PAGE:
2. Set an intention: Using my CPR format, I ask myself three questions. What is the context I want to set for myself and how do I want to show up? I ask this question in relationship to who I want to be. The second question: How does this meeting, event, engagement, conversation, or project forward my larger purpose on the planet? I examine how it is in alignment with what I am here to do, and in what way my purpose will be achieved and or expressed through this engagement. Finally: What specific outcomes do I want to produce as a result of my participation?
3. Do my homework: This is everything from understanding the audience to understanding what success looks like for the other people you're collaborating with. This means knowing the history and the background of those I am engaging with, to the best of my ability. I ask specific questions about what has been successful in the past and how might I leverage that information. What value can I bring to any given situation that will foster greater success? Whether that's success for the presenter or for the collaborator — where are the opportunities and challenges that I most want to engage and address?
4. Prepare my offering: Whether it is a keynote, an interview, or a presentation, I sit in silence and I ask to be guided on what to prepare — what to do, what to say, what to bring — and then I do the work necessary to prepare it. Sometimes the work requires multiple sittings so I create a work plan to provide ample time to do so.
5. Embody my offering: I spend conscious time reviewing my notes, understanding the nuances of what I am called to say, and making sure that I am clear about my energy and intention. I make sure I have not just read the preparation materials but that I viscerally understand what is happening so that I am able to connect in an authentic way.
6. Rest: Time and space to just rest away from the work is imperative. Sleep, spa time, and quiet chill time dedicated to nothing other than resting gives you so much more energy to engage when the time comes.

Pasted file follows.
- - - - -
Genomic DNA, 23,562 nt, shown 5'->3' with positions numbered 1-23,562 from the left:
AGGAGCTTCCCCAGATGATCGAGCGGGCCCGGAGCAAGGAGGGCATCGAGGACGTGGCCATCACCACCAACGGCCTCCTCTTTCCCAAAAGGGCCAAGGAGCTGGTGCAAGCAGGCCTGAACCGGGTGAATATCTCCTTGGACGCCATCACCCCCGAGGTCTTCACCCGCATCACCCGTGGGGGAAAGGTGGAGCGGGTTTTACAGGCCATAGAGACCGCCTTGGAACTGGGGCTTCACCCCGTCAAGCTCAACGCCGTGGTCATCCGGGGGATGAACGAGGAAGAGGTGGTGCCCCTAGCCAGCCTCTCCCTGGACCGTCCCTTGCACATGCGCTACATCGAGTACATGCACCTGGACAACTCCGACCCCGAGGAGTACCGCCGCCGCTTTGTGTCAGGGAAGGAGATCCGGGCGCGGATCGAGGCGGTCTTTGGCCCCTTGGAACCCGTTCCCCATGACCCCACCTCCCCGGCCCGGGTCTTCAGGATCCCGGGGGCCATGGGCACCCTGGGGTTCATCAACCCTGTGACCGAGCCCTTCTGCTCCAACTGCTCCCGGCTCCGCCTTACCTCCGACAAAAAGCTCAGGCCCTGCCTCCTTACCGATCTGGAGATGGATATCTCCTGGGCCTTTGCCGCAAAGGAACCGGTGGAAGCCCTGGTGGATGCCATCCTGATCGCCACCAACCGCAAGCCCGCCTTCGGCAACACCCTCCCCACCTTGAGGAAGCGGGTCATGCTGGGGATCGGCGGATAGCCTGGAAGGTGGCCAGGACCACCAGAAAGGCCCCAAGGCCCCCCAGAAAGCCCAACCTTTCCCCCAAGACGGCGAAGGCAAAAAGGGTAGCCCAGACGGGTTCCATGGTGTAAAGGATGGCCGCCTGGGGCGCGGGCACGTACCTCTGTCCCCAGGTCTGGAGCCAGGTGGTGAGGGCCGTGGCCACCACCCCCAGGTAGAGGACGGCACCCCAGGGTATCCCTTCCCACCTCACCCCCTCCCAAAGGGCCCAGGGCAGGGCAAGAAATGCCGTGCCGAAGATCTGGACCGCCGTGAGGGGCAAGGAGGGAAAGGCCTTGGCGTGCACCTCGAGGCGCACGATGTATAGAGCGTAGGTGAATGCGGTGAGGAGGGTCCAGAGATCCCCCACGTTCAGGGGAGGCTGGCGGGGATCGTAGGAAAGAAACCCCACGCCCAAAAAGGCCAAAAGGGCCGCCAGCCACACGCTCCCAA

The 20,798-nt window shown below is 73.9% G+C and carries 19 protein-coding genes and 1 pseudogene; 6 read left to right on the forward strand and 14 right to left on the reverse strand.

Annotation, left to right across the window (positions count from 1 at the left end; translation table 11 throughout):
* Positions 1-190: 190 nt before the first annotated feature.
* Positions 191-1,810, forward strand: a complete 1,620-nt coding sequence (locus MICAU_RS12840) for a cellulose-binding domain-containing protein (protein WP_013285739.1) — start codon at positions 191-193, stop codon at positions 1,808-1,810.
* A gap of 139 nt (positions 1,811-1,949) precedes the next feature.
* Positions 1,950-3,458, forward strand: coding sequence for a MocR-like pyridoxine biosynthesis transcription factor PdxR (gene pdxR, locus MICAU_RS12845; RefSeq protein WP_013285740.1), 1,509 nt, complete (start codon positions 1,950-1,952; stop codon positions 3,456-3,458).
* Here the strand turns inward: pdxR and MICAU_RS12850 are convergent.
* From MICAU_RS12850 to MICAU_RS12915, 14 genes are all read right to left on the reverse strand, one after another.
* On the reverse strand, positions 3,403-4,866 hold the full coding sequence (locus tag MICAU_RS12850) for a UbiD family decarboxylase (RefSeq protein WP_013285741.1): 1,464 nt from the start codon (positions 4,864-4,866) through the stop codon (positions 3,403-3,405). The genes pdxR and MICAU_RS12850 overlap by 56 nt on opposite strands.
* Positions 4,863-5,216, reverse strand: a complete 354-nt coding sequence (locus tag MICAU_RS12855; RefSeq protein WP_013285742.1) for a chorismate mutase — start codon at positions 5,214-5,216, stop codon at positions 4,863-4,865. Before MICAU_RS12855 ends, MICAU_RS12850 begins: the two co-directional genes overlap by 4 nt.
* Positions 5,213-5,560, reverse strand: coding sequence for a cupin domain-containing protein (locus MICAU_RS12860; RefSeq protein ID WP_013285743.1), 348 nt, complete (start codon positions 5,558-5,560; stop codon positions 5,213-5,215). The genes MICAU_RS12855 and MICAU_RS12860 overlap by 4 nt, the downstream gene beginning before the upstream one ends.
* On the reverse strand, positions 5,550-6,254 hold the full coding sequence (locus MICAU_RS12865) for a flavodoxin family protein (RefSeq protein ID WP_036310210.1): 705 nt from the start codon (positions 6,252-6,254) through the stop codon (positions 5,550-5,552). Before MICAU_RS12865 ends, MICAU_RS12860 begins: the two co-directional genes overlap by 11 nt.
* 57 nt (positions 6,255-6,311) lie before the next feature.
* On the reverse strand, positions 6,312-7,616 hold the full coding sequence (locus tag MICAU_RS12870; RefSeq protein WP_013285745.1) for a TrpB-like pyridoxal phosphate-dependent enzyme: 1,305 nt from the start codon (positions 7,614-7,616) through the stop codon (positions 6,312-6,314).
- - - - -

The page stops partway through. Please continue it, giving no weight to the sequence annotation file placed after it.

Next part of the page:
7. Eat well: Depending upon how I am guided, sometimes I eat a little something or I have a green juice. Whatever I am eating is a source of energy — greens, fruits, veggies — nothing too heavy, but enough to give me the fuel for the task at hand. Sometimes I am asked by the spirit to fast, and in that case I drink herbal tea and plenty of water.
8. Adorn myself: I spend time in front of my closet listening for what is most appropriate to wear — what is consistent with the dress request if there is one, and what makes me feel comfortable and at home in my body? What expresses my love and joy for this occasion? I do this with my jewelry, my oils, and anything else I may choose to wear.
9. Arrive on time: “On time” for me these days means with plenty of time to settle in, feel the room, catch my breath, and amplify my connection through silence. I also want time to review my offering and allow any last-minute guidance to emerge.
10. Let go and let God: I give thanks for the journey of preparation and I ask the divine creator to take over from here — and to use me as a vehicle and a vessel for whatever is in the highest interest of all concerned.
You may not have a spiritual practice: That is OK; you can translate these steps into rituals that work for you. Listen, brushing your teeth is a ritual, so do not feel that you cannot create your own preparation journey just because you may not meditate or pray. And if you want to incorporate more practices into your daily life, this could be a perfect opportunity.
After all, true success is less about what we achieve and more about who we become in the process — what we become capable of in our own lives and in our business as a result of what we experience along the way.
Rha Goddess is a member of the DailyWorth Connect program. Read more about the program here.